Tara’s father is mentally ill and and has a strong distrust for the medical establishment and government. She grows up never seeing a doctor, never going to school, and doesn’t even have a birth certificate. If you lived a rather normal existence, this might work, but it doesn’t work in the treacherous world that Tara must live in.
My heart was in my throat almost this entire story as Tara is physically abused by a sibling, neglected by her parents, and mentally abused through her father’s version of God and the church.
Tara decides to teach herself math, grammar, and science so she can take the ACT. It is through this act that she finds her own salvation, while trying to navigate a secular world that is foreign to her.
Move this one to the top of your book pile!
5 Out Of 5 Stars
We Were the Lucky Ones by Georgia Hunter
We Were the Lucky Ones, has been on my reading radar for awhile and I’m so glad that I finally got to it this month. Going into this one, I had no idea that this is based on the author’s own family’s Holocaust survival story. She was determined to share their story in this haunting debut, told from multiple viewpoints.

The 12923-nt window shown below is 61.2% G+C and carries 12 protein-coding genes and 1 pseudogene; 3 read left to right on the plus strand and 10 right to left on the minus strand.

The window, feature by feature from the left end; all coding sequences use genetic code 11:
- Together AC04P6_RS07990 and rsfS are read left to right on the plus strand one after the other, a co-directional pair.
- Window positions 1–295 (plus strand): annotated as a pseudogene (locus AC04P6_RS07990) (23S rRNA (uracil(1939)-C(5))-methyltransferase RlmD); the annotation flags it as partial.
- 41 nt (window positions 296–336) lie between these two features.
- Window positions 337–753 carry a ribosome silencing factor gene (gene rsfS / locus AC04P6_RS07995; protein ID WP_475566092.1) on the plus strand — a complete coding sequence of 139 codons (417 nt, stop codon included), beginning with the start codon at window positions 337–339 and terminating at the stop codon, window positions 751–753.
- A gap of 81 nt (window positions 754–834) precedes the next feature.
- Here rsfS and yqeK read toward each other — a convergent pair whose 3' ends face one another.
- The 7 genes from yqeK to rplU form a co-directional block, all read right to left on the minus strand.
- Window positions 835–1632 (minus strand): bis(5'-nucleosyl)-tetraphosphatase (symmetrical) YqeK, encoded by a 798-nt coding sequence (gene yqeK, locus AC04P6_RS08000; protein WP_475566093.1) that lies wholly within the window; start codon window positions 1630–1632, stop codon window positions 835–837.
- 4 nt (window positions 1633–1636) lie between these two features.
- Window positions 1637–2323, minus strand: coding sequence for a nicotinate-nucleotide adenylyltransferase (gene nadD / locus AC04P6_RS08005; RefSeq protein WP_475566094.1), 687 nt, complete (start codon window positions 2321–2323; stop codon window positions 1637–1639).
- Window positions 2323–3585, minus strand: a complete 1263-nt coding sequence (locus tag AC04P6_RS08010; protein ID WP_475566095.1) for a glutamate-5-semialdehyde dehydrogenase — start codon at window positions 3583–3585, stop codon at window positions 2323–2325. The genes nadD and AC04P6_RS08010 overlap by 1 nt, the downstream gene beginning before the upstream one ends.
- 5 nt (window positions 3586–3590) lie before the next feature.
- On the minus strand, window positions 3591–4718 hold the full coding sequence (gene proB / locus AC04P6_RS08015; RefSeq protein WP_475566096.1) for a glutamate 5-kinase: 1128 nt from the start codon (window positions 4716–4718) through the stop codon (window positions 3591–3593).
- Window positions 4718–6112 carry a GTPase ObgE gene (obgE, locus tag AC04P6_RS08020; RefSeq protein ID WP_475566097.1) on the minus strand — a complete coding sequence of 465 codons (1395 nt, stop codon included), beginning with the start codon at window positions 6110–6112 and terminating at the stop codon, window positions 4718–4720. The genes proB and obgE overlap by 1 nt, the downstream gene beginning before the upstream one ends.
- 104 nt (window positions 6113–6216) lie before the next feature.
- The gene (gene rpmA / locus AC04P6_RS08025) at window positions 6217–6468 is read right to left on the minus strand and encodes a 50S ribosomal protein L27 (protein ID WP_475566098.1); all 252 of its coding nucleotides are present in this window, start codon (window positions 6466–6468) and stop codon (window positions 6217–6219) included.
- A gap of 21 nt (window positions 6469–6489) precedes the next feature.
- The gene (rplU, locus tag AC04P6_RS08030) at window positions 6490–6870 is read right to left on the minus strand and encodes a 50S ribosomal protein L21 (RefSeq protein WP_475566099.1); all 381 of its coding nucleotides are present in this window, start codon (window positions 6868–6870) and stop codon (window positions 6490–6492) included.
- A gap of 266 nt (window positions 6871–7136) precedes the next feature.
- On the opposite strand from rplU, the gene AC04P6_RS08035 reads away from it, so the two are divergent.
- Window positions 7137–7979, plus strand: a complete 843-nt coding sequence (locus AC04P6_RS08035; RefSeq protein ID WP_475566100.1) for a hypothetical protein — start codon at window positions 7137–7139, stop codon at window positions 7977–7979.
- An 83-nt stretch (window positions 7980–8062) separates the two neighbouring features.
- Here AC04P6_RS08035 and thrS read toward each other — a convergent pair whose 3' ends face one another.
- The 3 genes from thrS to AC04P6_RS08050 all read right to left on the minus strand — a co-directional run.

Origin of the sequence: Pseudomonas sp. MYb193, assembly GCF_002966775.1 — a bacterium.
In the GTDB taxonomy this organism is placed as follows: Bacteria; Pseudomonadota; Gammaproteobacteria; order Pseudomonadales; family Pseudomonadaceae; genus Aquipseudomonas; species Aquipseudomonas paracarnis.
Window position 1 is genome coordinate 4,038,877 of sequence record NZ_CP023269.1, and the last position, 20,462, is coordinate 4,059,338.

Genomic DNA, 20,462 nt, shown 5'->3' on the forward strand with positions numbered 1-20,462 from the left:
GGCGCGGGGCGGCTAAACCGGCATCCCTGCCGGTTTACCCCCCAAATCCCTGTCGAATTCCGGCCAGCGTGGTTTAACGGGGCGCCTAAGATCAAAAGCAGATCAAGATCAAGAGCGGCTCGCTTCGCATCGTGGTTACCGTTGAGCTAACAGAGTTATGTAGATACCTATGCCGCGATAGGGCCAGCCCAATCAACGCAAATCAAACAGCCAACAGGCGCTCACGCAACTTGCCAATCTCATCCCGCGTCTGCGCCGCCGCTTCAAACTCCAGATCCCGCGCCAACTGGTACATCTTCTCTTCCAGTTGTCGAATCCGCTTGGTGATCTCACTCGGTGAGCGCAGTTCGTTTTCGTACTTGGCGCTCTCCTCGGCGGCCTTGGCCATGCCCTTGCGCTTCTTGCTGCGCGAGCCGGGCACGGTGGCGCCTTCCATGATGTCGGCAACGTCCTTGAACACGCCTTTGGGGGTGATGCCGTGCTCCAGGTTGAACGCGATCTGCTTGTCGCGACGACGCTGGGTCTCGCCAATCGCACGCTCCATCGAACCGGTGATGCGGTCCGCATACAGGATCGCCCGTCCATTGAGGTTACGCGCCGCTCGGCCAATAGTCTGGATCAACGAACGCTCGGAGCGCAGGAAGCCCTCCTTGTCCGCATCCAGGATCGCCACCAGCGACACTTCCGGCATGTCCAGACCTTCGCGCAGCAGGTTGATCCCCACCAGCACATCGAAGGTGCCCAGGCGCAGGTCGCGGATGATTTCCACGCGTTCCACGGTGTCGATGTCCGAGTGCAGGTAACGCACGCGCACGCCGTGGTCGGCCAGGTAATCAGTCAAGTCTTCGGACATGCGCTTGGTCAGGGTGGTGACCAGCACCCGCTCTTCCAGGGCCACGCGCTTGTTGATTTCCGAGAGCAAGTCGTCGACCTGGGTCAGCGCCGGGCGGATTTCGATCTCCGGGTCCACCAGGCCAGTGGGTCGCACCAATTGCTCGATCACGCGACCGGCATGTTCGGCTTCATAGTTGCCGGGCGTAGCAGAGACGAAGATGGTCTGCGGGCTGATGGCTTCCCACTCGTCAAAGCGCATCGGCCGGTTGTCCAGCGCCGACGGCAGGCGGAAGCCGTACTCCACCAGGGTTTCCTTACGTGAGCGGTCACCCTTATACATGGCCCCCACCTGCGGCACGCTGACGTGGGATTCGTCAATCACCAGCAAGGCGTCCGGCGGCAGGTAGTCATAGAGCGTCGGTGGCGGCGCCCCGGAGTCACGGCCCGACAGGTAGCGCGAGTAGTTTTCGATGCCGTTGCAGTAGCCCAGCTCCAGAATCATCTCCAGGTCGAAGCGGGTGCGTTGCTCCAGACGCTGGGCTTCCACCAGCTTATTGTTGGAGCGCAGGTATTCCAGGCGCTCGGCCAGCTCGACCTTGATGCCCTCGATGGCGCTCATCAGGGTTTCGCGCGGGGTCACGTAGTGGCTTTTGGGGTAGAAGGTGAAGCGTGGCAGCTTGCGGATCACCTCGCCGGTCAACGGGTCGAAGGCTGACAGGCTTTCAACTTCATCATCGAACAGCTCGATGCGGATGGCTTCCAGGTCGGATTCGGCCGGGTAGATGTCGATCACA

The cast of characters is vast and it took me a bit to get into my rhythm with each character, but once you get the voices down, you grow attached to each of their stories.
The story takes place in the spring of 1939 and follows three generations of the Kurc family as the shadow of the war grows closer. When the horrors of the war overtake Europe, each of these family members are thrown into different corners of the world, as they strive for survival in the only ways that they know how.
Hunter does a great job with the contrast between each of these stories. Some family members have been dealt an easier road than others, but it doesn’t mean that the easier road doesn’t bring guilt and worry over the rest of their family. Other family members must endure the horrors of the war and find a way to survive in treacherous living conditions and without food. It’s impossible to not be moved by these stories.
Although I have read so many books about this era, it never fails to surprise me how much I am still unaware of.
Hunter tells these stories with beauty, compassion, and a lot of heart. You will find yourself attached to each of them, as though they are your own family.
5 Out Of 5 Stars
Indecent by Corinne Sullivan
After so many heavy books with equally heavy topics, I was looking for a fun escape this month. If you are looking for a steamy beach read this summer, I think you will find that Indecent fits the bill perfectly.
With some Fatal Attraction elements, Sullivan crafts a story of a young teacher hired for a boarding school and her fascination with the popular boy at school. When he becomes interested in her, the affair escalates quickly and she will do anything to keep their relationship going with him, including risking her job and reputation.